Posted by: Joe | May 15, 2007

A quick message to all the doctors I’ve seen in the past 10 days…

…lean in close, and I’ll use small words so you can understand:

And I’d like to send out a special hands5.gif to the ER doctor I saw last Friday night, who completely dismissed my self-diagnosis of a septal hematoma out of hand. Here’s the play-by-play of my visit to the ENT doctor this afternoon:

Dr: How can I help you today?
Me: I have a septal hematoma as a result of trauma sustained while boxing 2 weeks ago.
Dr: Ok, let’s take a look….why yes, yes you do. Boy, that really should have been taken care of a long time ago.

GAAAAAAAH!!!! What exactly does it say about your medical training when 30minutes of my google-fu can make a correct diagnosis that *FOUR* different doctors couldn’t?

So, instead of a simple needle aspiration or incision and drainage that could have been done in the ER a week ago, I’ll be spending tomorrow morning being prepped for the OR.


OK, now that I’ve got *that* out of my system — check out after the jump for my mini-dissertation on nasal septal hematoma.

The nasal septum is largely comprised of quadrilateral-shaped piece of cartilage that separates the left and right nasal cavities. The septal cartilage is surrounded by perichondrium, a fleshy, fibrous connective tissue. If bleeding occurs between the cartilege and the perichondrium, a hematoma results as seen in the diagram below:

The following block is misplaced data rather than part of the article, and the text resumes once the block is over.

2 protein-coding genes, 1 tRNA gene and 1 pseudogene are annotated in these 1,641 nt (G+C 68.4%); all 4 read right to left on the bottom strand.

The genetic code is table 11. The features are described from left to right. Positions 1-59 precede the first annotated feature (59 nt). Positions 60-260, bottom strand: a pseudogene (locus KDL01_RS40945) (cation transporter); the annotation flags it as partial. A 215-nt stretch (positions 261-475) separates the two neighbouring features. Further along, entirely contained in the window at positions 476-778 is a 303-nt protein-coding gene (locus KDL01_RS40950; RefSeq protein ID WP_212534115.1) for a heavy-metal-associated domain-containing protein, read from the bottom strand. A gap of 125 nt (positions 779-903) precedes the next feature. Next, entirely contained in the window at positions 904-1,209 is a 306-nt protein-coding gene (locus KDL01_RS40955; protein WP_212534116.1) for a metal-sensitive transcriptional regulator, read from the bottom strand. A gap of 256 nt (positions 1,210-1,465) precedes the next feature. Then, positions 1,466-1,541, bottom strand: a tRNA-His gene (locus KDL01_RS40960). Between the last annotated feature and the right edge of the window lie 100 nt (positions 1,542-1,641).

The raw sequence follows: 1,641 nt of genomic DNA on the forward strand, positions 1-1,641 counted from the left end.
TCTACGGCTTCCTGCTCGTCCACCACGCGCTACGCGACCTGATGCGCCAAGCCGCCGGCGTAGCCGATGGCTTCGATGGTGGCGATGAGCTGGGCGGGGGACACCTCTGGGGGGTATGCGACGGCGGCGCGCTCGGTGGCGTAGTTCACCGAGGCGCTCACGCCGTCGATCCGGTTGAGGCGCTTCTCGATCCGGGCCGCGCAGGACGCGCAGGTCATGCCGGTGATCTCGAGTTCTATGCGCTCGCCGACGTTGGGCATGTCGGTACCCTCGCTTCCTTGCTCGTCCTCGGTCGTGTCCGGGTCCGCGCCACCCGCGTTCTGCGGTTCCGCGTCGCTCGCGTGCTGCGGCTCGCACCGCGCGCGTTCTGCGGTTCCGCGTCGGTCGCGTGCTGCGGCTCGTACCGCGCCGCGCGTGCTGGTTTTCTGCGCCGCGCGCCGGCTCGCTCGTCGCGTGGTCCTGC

In another portion of the body, a hematoma this small is little cause for concern. However, the septal cartilage depends largely on the blood supplied by the surrounding perichondrium. Separating the perichondrium from the septal cartilage (as can be seen above) can interrupt the blood supply, potentially resulting in resorption of the cartilage and a saddle nose deformity. Luckily in my case, I believe the hematoma is unilateral as seen above, which would limit the degree to which the blood supply to the septal cartilage is compromised. A bilateral septal hematoma, which occurs when the septal cartilage is ruptured allowing blood to seep to the opposing nasal cavity, can result in the cartilage dying in as little as 24 hours.

There is also a very good chance of infection of the hematoma, which can quickly lead to necrosis of the septal cartilage. Luckily in my case, one of the doctors subscribed penicillin for a related symptom.

So, as it turns out, everything is likely going to be fine, but it’s been more good luck than good management on the part of the ER doctors.



  1. Well geez… I’m sure some doctors dismiss the googlers out there because it hurts their big egos that someone with internet access could make the same diagnosis as their many many years of training.

    Hope everything turns out okay!

  2. Doctors get away with everything unless a death or serious life altering injury occurs! The courts have reformed, laws changed etc.. Now, they can get away with being lazy, non caring on and on. All I can say is file complaints on EVERY damn doctor that has treated you badly. It’s easy…go to your state’s Board of Medical Examiners. Since forms can be filled out online so easy/if enough people do it. It severely impairs the Doctor’s ability to practice. I’ve had to do it for a psychiatrist Dr. Alain Katic, here in Texas…he’s got major problems. I’m sure he’ll be a topic in my blog.